What is your best spring break memory?

Some college students spend spring break lounging on a beach. Others help rebuild a small town after a natural disaster or trek the Continental Divide. We asked about your favorite spring break experiences. Here is what you told us.

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What advice would you share with a new S&T student?

 To welcome new students to campus during Opening Week at the start of the school year, we asked upperclassmen and alumni to share advice for new S&T students. Here is what they told us.

“This will be the most impactful four years (or more) of your life. It is a watershed. As an alumnus (retired vice president of a Fortune 500 company) said, “Come to Rolla and change you and your family station in life for generations to come.” Most of us came from modest means. We look back and realize we would not be where we are today if it were not for that decision to come here … and the stick-tu-it-ive-ness to hang in there when it got tough. Best decision I ever made, many of us have said.”
– Bob Stevens, ChE’81, Houston, Texas

“Work hard, make friends, workout, stay safe.”
– Jeff Evans, ME’11, Kansas City, Mo.

“Join a design team. Employers care more about your campus involvement and leadership skills than your GPA. You can be as smart as Sheldon Cooper, but if you don’t demonstrate an ability to work with a team, they won’t hire you. I was hired in largely because of my leadership positions with AAVG (Advanced Aero Vehicle Group).”
– Tim Peters, AE’10, Derby, Kan.

1. Study hard — Most employers have minimum GPA requirements. 2. Get involved — There are plenty of extracurricular activities to choose from (design teams, faith-based groups, res life organizations, etc.) Starting as a freshman will put you in a good position to be in a leadership position your junior or senior year — another thing employers look for. 3. Actively participate in Opening Week — Class, Project X, make some new friends, and don’t forget the evening activities! 4. Make the most of the opportunity — College is your opportunity to try new things, meet new people, build new skills and develop friendships that will last long after you graduate.”
– Gail Lueck, EMgt’02, MS EMgt’03, St. Louis

A note from (Mehmet) Nihat Taner, MS CE’73

It was a long journey from Istanbul. Our plane refueled somewhere near Ireland and then in a small airport in eastern Canada before landing at John F. Kennedy International Airport in New York. At JFK we learned that we must go to La Guardia Airport for the flight to St. Louis. There was another person, a middle-aged Greek lady who was also going to St. Louis. We all got into a cab and barely made it on time to our flight. From St. Louis, we had to take a Greyhound bus to Rolla. We arrived sometime after midnight, very early on a Sunday morning in August 1972. [Read more…]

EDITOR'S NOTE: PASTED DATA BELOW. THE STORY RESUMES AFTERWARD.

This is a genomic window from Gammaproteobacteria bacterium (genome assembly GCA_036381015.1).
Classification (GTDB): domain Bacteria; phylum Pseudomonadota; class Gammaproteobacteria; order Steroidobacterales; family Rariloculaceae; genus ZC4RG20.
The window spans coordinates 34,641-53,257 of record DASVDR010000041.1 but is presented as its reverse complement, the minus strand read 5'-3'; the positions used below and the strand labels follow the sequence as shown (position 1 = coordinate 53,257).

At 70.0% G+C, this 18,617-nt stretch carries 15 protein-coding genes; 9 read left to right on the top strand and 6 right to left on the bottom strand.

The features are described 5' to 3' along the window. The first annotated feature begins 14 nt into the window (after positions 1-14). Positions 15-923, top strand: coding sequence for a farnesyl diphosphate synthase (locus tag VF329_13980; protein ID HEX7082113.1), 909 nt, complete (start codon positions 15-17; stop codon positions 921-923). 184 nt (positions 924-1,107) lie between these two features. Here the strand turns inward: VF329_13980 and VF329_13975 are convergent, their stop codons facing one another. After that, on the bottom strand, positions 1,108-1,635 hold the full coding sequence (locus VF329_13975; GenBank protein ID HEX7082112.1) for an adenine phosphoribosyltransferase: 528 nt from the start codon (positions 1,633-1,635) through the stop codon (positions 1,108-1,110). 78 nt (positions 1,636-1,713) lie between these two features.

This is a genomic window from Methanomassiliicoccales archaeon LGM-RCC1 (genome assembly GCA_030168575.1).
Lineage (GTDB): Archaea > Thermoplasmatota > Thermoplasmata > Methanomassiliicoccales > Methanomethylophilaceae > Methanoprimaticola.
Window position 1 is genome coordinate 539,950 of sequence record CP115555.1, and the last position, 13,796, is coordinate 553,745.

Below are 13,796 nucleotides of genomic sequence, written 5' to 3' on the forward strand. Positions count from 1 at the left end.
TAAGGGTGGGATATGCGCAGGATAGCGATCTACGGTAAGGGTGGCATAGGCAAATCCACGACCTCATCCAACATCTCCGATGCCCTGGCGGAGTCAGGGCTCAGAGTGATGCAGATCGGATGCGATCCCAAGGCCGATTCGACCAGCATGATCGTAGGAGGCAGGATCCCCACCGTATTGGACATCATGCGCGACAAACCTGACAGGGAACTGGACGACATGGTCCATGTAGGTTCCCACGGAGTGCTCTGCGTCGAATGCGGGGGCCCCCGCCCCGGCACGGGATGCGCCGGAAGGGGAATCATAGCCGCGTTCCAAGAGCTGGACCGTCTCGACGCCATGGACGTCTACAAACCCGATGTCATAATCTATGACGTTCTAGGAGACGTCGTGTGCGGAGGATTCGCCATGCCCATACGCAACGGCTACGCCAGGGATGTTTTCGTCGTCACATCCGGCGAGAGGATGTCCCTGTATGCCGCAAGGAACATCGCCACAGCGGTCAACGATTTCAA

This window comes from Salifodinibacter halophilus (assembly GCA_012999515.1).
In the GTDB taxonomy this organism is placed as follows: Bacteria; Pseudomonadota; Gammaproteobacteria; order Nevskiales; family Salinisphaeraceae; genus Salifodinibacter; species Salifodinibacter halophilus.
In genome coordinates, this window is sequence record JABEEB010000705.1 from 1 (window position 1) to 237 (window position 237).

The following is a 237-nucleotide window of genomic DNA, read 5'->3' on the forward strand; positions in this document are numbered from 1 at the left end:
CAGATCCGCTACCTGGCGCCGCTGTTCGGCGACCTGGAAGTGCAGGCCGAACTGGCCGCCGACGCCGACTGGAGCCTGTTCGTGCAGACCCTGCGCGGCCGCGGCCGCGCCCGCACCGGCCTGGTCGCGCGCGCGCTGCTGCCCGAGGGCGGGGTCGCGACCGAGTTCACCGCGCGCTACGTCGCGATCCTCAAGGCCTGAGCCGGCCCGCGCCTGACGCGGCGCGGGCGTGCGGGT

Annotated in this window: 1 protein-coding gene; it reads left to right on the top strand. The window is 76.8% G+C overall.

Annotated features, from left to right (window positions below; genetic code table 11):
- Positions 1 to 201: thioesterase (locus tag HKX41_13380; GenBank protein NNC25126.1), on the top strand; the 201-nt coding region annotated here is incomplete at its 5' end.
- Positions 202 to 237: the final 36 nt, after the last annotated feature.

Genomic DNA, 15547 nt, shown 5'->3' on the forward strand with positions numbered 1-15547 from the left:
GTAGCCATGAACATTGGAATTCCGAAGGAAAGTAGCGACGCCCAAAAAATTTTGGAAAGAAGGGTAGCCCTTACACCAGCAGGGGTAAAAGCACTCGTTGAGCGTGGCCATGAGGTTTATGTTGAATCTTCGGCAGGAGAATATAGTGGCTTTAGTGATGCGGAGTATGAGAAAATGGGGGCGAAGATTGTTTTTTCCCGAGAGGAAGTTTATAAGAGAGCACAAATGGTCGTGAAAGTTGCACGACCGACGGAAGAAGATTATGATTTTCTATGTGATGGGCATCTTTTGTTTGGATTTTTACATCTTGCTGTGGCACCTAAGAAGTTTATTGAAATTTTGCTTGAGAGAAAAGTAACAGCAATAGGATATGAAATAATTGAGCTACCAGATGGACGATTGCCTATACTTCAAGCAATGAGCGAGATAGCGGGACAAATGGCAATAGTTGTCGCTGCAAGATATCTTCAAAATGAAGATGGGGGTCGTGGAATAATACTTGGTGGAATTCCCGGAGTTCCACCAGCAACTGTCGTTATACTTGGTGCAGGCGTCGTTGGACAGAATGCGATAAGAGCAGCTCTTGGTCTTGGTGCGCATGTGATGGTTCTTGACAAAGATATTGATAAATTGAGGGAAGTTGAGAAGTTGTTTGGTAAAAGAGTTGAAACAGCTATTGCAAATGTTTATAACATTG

Letters to the editor

The article on Ron Epps, Phys’67, was of high interest to me as there were four students from Mount Vernon High School in two consecutive years who were physics majors at (then) UMR – Epps, Nick Prater, Phys’67, Charles Steven Nichols, Phys’68, and myself. This would seem to be exceptional as our high school classes were only about 70 students! We all graduated near the top of our classes at UMR — pretty good record for four country kids from a small high school in southwest Missouri. This was due in no small part to the mentoring we received from Henle Holmes, MS Tch Math’61, our physics and math instructor at Mount Vernon, and then the fine university leadership of Dr. H.Q. Fuller and Dr. John T. Park, who later became chancellor.

I taught math and physics for 11 years and then worked 30-plus years in the oil service industry, retiring in April from Schlumberger as project manager in the area of exploration software development.

—Eugene Aufdembrink, Phys’68, MS Phys’70, Needville, Texas

I earned my master’s degree in December 1973 and we moved on to Montréal, Canada, for my doctorate. Now, 40 years after we left Rolla, I am writing from my hometown of Mersin, Turkey. My wife is a professor in Mersin University. I am director of a manufacturing company and our clientele includes Nooter/Eriksen Inc. It is always nice to find out that some of the people at Nooter were students at Rolla at the same time with me.

Looking back, I can say that we have spent some of our most pleasant days in Rolla and we remember them fondly. Thank you, Rolla. It has been a privilege and honor to be among your students and alumni.

(Mehmet) Nihat Taner, MS CE’73, Mersin, Turkey

I just received my Fall/Winter issue of I and it reminded me of Prof. Kent Peaslee, who presented me with the Benjamin F. Fairless Award at AISTech 2013 in Pittsburgh on May 7, 2013. Prof. Peaslee was president of the Association for Iron and Steel Technology (AIST) and he presented the award at the President’s Breakfast with more than 1,200 people in attendance. I have attached a photo of the presentation. Tragically, Prof. Peaslee suddenly passed away the following week. I thought that you may want to include the photo in an upcoming magazine.

— Bruce Bramfitt, MetE’60, MS MetE’62, PhD MetE’66, Steelton, Pa.

Tweets

https://twitter.com/STEMConnector/status/425991339210457088

https://twitter.com/ozarkswriter/status/425448873700507649

https://twitter.com/kaleykmac/status/407169110041051136

https://twitter.com/GLM1/status/414959058756452352

Q&A: What was your hardest class at S&T?